Broken because our parents are fragile, needing us to soothe their fears about losses and declines inevitable at their life stage, and truly, there’s little we can do except listen.  We lost John’s mom in November, and of course, more such passings lie ahead, whether in years or decades.  It’s a weird fact to sit with on a daily basis.  The unremitting anxiety of being 80-or-90-something-years-old for the person living it is wholly understandable and fitting, and yet, I feel guilty to admit:  it’s a buzzkill to be around.  (My parents would agree…)

Broken because marriages I admired have erupted into astonishing hostility, dissolving like sugar in boiling water.

Broken by the continual evidence of mankind’s capacity for corruption and arrogance, embodied in so many men that it takes my breath away: from Trump to Harvey Weinstein, R. Kelly, Larry Nassar, Bill Cosby.  Catholic priests abuse children, women and nuns; prep school teachers assault students; boys at parties, in frats or clubs, on teams, in dorms fail to understand (or worse yet, fail to comply) when they are being denied consent—if I listed them all, this post would be Nile-length and I’d have to update it hourly.  How can it be, with the overwhelming evidence of the capacity of men in power to abuse women, LGBTQ people of all genders, people of color, or any other disenfranchised group, that our culture continues to shame the people who call them on it?  Time and time again, “we” accept Man’s  “categorical denial,” buy into his sense of outrage at being accused of harms he may not or may not have intended, but caused nonetheless. Just this Friday, New England Patriots owner Bob Kraft, a Boston celebrity, “categorically denied” paying for sex when caught in a sex-trafficking sting where the police report videotape evidence of 200 men engaged in the sleaze, including Mr. Kraft.  The system works for these abusers every time we affirm their blustering demurrals without scrupulous, disinterested examination. Is it any wonder victims of sexual assault or gender-based harassment don’t feel safe coming forward?

Broken because so many people seem to admire bullying as strength, believe mendacity is justified (unless the other team is doing the lying), and think patriotism is a club to be used against fellow Americans.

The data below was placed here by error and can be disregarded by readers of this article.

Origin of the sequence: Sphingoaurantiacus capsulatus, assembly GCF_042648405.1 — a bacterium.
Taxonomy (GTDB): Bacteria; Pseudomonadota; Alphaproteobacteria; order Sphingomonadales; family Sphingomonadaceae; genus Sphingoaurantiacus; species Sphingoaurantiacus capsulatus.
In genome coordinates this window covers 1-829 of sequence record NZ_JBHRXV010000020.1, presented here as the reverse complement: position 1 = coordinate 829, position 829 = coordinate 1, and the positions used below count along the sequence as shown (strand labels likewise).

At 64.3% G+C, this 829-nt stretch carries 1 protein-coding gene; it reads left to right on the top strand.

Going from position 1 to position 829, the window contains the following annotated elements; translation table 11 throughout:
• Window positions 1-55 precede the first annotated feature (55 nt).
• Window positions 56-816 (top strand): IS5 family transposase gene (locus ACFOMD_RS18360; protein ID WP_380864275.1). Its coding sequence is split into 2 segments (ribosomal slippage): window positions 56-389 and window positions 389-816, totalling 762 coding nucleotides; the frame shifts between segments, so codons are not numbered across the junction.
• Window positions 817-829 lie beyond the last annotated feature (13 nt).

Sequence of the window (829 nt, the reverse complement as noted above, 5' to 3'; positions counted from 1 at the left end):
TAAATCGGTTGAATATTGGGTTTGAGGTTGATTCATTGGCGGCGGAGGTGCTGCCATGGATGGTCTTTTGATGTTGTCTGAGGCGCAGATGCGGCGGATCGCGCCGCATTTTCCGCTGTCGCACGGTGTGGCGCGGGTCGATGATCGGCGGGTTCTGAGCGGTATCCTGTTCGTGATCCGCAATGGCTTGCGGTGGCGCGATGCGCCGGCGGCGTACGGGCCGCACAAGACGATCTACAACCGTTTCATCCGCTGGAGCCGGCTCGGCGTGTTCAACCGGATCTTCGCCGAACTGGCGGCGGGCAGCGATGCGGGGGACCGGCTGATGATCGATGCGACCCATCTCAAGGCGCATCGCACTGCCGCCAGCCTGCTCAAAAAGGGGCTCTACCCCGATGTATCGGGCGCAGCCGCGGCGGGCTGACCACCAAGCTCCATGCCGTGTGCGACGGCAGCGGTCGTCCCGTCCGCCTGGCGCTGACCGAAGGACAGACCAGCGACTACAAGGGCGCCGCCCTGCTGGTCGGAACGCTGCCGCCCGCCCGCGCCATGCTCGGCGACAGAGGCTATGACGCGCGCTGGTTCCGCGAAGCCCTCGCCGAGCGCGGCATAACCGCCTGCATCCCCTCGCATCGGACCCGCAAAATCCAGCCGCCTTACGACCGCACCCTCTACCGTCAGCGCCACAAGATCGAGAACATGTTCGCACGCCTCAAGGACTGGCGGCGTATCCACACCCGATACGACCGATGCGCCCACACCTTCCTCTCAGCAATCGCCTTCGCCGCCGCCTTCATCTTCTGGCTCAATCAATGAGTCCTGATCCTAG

Broken because people who are black and brown continue to be systemically oppressed in a country purporting to prize liberty and justice for all. Hate thrives where selfless love might heal.  We owe these people of color an apology, for crap’s sake. I’ll give mine right now: I apologize to you for all the ways in which I am insensitive, clueless, blind to my own prejudices or privilege, participate in systems that oppress you in ways large and small, feel threatened by what I don’t understand or even see about your culture or experiences, misinterpret, fear, misjudge, look away, overcompensate or in any way think/feel/behave/believe/that you are less than I am, or treat you that way.

Broken because people are struggling and poor, children go hungry, families can’t afford to visit the doctor, schools crumble…in these United States, the most affluent country in the free world. Watching certain media outlets, you’d think our problem is lazy, greedy teachers, and not the astonishing gap in power, access, and capital that has opened up over the last two decades between big money and everyone else.

Broken because people are estranged by technology, and our arrogance and self-absorption undermines the health of our planet (not to mention, our social fabric. I’ll put that on my list of future posts).  We separate ourselves from nature, as if our species somehow stands outside it­–one day we’ll all have microchips in our brains and bionic joints anyway, so who cares if we burn the house down, we humans seem to think.  Well, here’s the news heading heatedly our way:  we are not the boss of Mother Nature.

BROKEN because so much beauty and health, goodwill and transformation is possible, just beyond our grasp, if only we’d discipline ourselves to look for intergration versus separation, expansion versus contraction, love versus fear; to set the highest standards for our care of this world and all that is in it: flora, fauna, and human, seen and unseen, friends and enemies (as Jesus the man insisted, by the way).  These are all the reasons why my heart has been broken. In my steadfast yet blinkered optimism, I have been running away from the realization as fast as I can. Until Monday, when I pitched forward onto my left leg and my hamstring emphatically declared: JUST STOP RUNNING.

So this morning, with the Daily Word app open on my cellphone, my ass aching on an icepack, I felt the tears of all that broken-heartedness welling up inside me.

You know: It was a relief.

If anything, the sensation of grief renews my determination to choose positivity.  I have just this one life, for all I know, incarnate in a human body.  Every moment counts, every choice is a gift, every thought and word has consequences, and everything I imagine creates some kind of reality.  It takes vigilance to ride my feelings of rage, fear, loss, accepting that they are with me and legitimate, yet nonetheless: continually choosing faith and hope.

Step by halting step, that’s my path.